Jonah Goldberg Off in His Socialism-Fascism Calculation

To say that Marxism is to blame for fascism is missing the point.

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Could we have gotten fascism without Marxism?

Responding to a strained attempt to disentangle Marx from all the 20th-century corpses, Jonah Goldberg says, "You don't get anything called Fascism without having Marxism first."

I'm not sure this is true—at least not in the way Jonah intends.

Marxism did lead to fascism, yes, but in the sense that one could say capitalism led to Marxism. Marx conceded that capitalism was an improvement on feudalism. He thought humanity could do better still. Similarly, the fascist intellectuals of the early 20th century thought socialism didn't go far enough. It was stuck in the materialist paradigm of class conflict. Fascism would transcend this by binding all classes together under the mystical organism of a fatherland.

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The work of "syndicalists" like the Frenchman Édouard Berth and the Italian Sergio Panunzio goes a long way toward confirming Jonah's thesis that, in its pre-mass murder phase, fascism was a respectable-seeming critique of classical liberalism that could, to modern ears, pass for a muscular sort of communitarianism.

But I wonder if you could pull a thread here, and another thread there, and still arrive at the basic fabric of fascism.

First and foremost, it seems to me, it was the Protestant Reformation and the diminution of the scope of the Catholic Church that paved the way for fascism. This was the point of history at which the beast of European nationalism was unleashed.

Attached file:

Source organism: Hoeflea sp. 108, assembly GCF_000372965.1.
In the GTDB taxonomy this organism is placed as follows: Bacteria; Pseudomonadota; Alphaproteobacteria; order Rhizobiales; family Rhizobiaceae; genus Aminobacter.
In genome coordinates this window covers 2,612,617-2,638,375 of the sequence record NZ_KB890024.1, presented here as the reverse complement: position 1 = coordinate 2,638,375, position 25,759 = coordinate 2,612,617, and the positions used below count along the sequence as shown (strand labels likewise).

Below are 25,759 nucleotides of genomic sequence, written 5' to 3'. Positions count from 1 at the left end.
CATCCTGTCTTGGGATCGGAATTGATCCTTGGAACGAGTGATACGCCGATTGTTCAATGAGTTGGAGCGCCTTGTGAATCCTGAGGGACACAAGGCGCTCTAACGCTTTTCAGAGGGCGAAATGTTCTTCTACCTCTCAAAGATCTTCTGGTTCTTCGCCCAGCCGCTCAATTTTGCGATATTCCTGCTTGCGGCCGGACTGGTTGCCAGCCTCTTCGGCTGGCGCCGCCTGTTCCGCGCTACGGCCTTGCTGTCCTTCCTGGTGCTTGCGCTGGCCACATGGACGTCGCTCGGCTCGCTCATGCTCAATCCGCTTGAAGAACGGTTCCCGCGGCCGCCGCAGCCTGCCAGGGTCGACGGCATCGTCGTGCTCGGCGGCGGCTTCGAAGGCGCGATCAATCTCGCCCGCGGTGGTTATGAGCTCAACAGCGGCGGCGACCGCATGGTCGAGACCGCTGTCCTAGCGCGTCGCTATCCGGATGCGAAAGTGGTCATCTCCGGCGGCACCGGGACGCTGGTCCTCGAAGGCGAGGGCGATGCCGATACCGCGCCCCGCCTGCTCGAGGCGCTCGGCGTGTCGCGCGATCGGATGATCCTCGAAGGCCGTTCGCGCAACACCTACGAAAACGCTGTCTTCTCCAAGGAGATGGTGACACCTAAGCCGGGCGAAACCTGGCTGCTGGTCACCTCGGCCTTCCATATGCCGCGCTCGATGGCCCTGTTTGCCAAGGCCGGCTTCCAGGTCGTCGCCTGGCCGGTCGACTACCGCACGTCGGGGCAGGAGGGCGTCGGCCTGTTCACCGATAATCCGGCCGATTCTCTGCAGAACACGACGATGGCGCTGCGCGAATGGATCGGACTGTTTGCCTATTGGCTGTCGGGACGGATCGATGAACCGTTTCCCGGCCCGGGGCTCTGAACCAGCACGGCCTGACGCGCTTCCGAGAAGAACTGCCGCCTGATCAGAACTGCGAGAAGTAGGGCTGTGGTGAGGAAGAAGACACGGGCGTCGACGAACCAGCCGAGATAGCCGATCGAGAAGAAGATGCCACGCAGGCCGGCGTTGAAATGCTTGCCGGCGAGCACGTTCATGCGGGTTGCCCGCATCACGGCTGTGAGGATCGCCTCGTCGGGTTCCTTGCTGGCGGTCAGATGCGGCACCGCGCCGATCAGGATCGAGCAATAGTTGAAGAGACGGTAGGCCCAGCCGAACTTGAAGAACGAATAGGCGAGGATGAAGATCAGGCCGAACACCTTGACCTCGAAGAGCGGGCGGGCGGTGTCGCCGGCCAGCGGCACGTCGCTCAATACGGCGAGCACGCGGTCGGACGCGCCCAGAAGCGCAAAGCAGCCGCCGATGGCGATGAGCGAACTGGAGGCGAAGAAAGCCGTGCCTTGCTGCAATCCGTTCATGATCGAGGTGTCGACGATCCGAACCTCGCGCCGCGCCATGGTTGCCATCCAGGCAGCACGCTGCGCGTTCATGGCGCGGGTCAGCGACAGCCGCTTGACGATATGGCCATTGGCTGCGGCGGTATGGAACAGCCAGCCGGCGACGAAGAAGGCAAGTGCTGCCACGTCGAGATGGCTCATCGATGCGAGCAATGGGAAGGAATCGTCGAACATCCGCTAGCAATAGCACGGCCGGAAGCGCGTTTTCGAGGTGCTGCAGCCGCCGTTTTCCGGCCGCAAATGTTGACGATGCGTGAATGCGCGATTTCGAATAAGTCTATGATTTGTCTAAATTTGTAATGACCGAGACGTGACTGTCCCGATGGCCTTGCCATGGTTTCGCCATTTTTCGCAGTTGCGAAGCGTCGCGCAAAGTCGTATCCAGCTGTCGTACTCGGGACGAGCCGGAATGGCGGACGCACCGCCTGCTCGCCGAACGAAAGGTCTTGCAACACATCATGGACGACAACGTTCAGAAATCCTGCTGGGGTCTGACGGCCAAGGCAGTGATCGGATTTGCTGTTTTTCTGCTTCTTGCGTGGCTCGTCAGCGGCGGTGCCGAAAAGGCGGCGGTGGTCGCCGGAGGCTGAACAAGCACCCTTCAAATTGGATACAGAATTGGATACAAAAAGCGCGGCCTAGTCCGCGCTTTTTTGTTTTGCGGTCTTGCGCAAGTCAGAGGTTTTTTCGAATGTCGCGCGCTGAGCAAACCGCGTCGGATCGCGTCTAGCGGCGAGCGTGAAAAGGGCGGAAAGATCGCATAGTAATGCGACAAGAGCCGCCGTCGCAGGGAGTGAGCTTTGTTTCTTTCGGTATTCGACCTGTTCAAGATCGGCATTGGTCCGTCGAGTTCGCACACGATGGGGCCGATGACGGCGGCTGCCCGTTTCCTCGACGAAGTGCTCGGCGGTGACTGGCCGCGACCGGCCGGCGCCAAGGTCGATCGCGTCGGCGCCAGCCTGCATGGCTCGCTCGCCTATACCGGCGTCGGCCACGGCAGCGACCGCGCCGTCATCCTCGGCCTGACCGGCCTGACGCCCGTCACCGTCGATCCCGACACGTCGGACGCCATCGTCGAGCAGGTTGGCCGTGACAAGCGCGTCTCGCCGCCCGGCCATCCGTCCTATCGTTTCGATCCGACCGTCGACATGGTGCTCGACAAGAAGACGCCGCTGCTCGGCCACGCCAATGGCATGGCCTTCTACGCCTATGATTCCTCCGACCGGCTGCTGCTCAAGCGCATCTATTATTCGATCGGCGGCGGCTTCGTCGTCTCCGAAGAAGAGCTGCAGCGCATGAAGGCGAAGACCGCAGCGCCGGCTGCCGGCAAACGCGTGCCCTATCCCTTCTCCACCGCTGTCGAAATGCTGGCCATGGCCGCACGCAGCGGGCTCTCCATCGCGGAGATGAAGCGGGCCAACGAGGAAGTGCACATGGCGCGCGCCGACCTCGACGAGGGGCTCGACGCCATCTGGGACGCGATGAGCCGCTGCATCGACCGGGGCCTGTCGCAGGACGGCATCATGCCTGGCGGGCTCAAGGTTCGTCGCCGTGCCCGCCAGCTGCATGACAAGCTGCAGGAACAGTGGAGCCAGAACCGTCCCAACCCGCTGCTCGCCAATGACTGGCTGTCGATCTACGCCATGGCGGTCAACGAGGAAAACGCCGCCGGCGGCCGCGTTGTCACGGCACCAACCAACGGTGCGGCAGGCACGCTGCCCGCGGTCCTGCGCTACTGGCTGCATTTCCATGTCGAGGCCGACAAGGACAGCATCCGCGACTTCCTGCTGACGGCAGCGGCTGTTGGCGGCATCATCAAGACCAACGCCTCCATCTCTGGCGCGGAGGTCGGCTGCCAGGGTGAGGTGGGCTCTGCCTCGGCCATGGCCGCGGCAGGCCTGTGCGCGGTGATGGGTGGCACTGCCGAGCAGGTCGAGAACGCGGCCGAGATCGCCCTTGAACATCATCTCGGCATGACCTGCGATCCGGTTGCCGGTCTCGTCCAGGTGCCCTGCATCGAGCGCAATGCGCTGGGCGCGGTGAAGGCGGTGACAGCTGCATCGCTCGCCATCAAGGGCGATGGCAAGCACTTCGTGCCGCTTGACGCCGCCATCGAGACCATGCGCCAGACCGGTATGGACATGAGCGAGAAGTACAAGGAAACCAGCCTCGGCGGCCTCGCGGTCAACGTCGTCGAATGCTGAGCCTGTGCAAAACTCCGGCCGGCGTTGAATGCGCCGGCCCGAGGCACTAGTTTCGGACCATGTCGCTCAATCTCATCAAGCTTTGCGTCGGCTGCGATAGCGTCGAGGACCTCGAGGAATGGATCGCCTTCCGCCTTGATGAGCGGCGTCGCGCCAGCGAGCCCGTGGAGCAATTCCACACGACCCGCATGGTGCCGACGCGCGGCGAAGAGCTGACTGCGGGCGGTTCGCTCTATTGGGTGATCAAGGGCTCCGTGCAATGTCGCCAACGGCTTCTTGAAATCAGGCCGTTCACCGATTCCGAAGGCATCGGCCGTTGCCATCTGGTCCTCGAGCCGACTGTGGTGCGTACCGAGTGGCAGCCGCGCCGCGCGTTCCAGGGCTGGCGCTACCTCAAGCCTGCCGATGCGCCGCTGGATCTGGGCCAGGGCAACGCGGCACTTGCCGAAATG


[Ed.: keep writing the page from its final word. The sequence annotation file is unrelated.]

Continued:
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As the liberal Catholic writer Damon Linker has observed:

For the better part of the past 2,500 years, the political imagination of the Western world has been enchanted by an image of communal unity ... This vision of politics was probably never anything more than a philosophical idealization covering over the complexities of ancient and medieval political life. Yet it captured something important about the character of politics in relatively homogeneous premodern societies—and especially about political life in Europe during the Middle Ages, when for several centuries the overarching institutional structure of the Catholic Church managed to contain many of the continent's social, cultural, and geographical tensions while also conferring a sense of shared metaphysical meaning on the hardships and suffering of daily life.

What do we have so far? The lid has been blown off. Europe is no longer a holy empire. The squabbling nationalities emerge. The killing fields aren't far behind.

To get to modern fascism, we need another ingredient. Actually, two. We need market liberalism, whose miraculous productive capacity also led to psychic pain and a sense of moral rot. It produced a riot of "atomized individuals," as the fascists put it. But the key protofascist reaction to liberalism wasn't necessarily Marx; it was romanticism. The Enlightenment liberals had parched the human spirit, and the romantics believed they could restore it. Enter, a century-and-a-half later, the fascists, who were poised to dump bourgeois liberalism into the dustbin of history.

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We'd still need the apparatus of the totalitarian state, which is where Marxist theory proffered much help. But the idea of despotism was nothing new to the human imagination. One could even torque the Hobbesian "sovereign" to justify the quest for absolute power.

I'm aware of how the history of this stuff played out. But I think it oversimplifies things to say, as one actual fascist ( Georges Valois) did, that "nationalism + socialism= fascism."

Over to you, Jonah.